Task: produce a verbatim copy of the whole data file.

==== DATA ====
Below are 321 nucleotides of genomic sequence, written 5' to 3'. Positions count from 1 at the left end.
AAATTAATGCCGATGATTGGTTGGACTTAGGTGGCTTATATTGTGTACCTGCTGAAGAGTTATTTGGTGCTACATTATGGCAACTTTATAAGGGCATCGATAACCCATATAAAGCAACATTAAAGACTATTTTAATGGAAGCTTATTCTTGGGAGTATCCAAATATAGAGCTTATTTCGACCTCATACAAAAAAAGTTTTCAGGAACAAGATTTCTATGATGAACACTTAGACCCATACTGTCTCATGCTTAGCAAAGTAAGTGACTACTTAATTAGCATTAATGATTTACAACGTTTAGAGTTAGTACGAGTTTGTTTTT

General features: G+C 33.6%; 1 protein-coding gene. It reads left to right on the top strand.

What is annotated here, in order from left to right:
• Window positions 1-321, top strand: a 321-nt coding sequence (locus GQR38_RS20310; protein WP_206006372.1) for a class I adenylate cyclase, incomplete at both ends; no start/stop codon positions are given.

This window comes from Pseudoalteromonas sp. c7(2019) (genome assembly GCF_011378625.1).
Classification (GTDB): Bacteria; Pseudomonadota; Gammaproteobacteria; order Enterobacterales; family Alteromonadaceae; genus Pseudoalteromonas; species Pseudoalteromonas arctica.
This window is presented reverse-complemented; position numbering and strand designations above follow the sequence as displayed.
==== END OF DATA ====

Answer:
Below are 321 nucleotides of genomic sequence, written 5' to 3'. Positions count from 1 at the left end.
AAATTAATGCCGATGATTGGTTGGACTTAGGTGGCTTATATTGTGTACCTGCTGAAGAGTTATTTGGTGCTACATTATGGCAACTTTATAAGGGCATCGATAACCCATATAAAGCAACATTAAAGACTATTTTAATGGAAGCTTATTCTTGGGAGTATCCAAATATAGAGCTTATTTCGACCTCATACAAAAAAAGTTTTCAGGAACAAGATTTCTATGATGAACACTTAGACCCATACTGTCTCATGCTTAGCAAAGTAAGTGACTACTTAATTAGCATTAATGATTTACAACGTTTAGAGTTAGTACGAGTTTGTTTTT

General features: G+C 33.6%; 1 protein-coding gene. It reads left to right on the top strand.

What is annotated here, in order from left to right:
• Window positions 1-321, top strand: a 321-nt coding sequence (locus GQR38_RS20310; protein WP_206006372.1) for a class I adenylate cyclase, incomplete at both ends; no start/stop codon positions are given.

This window comes from Pseudoalteromonas sp. c7(2019) (genome assembly GCF_011378625.1).
Classification (GTDB): Bacteria; Pseudomonadota; Gammaproteobacteria; order Enterobacterales; family Alteromonadaceae; genus Pseudoalteromonas; species Pseudoalteromonas arctica.
This window is presented reverse-complemented; position numbering and strand designations above follow the sequence as displayed.